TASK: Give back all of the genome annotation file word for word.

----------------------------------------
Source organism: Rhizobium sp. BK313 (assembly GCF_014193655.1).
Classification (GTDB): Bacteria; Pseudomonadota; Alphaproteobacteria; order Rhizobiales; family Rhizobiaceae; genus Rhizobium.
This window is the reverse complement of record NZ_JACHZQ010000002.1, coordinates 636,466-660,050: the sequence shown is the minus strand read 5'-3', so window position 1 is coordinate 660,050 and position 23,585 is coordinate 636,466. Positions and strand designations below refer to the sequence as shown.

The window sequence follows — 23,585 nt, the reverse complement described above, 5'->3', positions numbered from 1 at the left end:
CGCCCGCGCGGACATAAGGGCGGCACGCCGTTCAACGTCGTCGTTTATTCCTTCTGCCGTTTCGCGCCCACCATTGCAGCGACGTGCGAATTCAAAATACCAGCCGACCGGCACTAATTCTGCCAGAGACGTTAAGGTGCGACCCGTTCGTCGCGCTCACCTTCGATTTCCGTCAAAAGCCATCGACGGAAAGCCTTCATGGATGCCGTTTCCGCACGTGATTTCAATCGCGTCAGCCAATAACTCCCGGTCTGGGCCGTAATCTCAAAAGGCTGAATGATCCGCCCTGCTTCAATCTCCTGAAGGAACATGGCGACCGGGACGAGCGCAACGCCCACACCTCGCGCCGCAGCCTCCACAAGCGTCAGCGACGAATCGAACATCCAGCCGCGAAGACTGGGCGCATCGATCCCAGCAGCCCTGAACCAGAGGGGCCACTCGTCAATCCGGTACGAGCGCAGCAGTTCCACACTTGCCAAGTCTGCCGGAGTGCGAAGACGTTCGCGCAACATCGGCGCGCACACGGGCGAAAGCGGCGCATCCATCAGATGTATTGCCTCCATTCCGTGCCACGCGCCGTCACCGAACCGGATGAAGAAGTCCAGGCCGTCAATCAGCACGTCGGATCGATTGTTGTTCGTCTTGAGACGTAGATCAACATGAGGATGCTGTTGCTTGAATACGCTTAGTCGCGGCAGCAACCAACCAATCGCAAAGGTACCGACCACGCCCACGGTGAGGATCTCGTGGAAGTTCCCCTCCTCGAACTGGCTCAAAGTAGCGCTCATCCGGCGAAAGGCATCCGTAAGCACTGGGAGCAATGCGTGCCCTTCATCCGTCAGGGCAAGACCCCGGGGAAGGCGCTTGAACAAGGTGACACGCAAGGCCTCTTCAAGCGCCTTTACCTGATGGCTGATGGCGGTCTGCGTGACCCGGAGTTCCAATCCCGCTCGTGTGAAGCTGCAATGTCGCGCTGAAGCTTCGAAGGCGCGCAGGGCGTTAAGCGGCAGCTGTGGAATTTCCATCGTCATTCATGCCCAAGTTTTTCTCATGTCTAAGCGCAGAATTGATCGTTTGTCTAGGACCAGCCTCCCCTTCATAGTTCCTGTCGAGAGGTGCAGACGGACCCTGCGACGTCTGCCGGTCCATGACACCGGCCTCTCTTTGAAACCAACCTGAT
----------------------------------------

Source organism: Rhizobium sp. BK313 (assembly GCF_014193655.1).
Classification (GTDB): Bacteria; Pseudomonadota; Alphaproteobacteria; order Rhizobiales; family Rhizobiaceae; genus Rhizobium.
This window is the reverse complement of record NZ_JACHZQ010000002.1, coordinates 636,466-660,050: the sequence shown is the minus strand read 5'-3', so window position 1 is coordinate 660,050 and position 23,585 is coordinate 636,466. Positions and strand designations below refer to the sequence as shown.

The window sequence follows — 23,585 nt, the reverse complement described above, 5'->3', positions numbered from 1 at the left end:
CGCCCGCGCGGACATAAGGGCGGCACGCCGTTCAACGTCGTCGTTTATTCCTTCTGCCGTTTCGCGCCCACCATTGCAGCGACGTGCGAATTCAAAATACCAGCCGACCGGCACTAATTCTGCCAGAGACGTTAAGGTGCGACCCGTTCGTCGCGCTCACCTTCGATTTCCGTCAAAAGCCATCGACGGAAAGCCTTCATGGATGCCGTTTCCGCACGTGATTTCAATCGCGTCAGCCAATAACTCCCGGTCTGGGCCGTAATCTCAAAAGGCTGAATGATCCGCCCTGCTTCAATCTCCTGAAGGAACATGGCGACCGGGACGAGCGCAACGCCCACACCTCGCGCCGCAGCCTCCACAAGCGTCAGCGACGAATCGAACATCCAGCCGCGAAGACTGGGCGCATCGATCCCAGCAGCCCTGAACCAGAGGGGCCACTCGTCAATCCGGTACGAGCGCAGCAGTTCCACACTTGCCAAGTCTGCCGGAGTGCGAAGACGTTCGCGCAACATCGGCGCGCACACGGGCGAAAGCGGCGCATCCATCAGATGTATTGCCTCCATTCCGTGCCACGCGCCGTCACCGAACCGGATGAAGAAGTCCAGGCCGTCAATCAGCACGTCGGATCGATTGTTGTTCGTCTTGAGACGTAGATCAACATGAGGATGCTGTTGCTTGAATACGCTTAGTCGCGGCAGCAACCAACCAATCGCAAAGGTACCGACCACGCCCACGGTGAGGATCTCGTGGAAGTTCCCCTCCTCGAACTGGCTCAAAGTAGCGCTCATCCGGCGAAAGGCATCCGTAAGCACTGGGAGCAATGCGTGCCCTTCATCCGTCAGGGCAAGACCCCGGGGAAGGCGCTTGAACAAGGTGACACGCAAGGCCTCTTCAAGCGCCTTTACCTGATGGCTGATGGCGGTCTGCGTGACCCGGAGTTCCAATCCCGCTCGTGTGAAGCTGCAATGTCGCGCTGAAGCTTCGAAGGCGCGCAGGGCGTTAAGCGGCAGCTGTGGAATTTCCATCGTCATTCATGCCCAAGTTTTTCTCATGTCTAAGCGCAGAATTGATCGTTTGTCTAGGACCAGCCTCCCCTTCATAGTTCCTGTCGAGAGGTGCAGACGGACCCTGCGACGTCTGCCGGTCCATGACACCGGCCTCTCTTTGAAACCAACCTGAT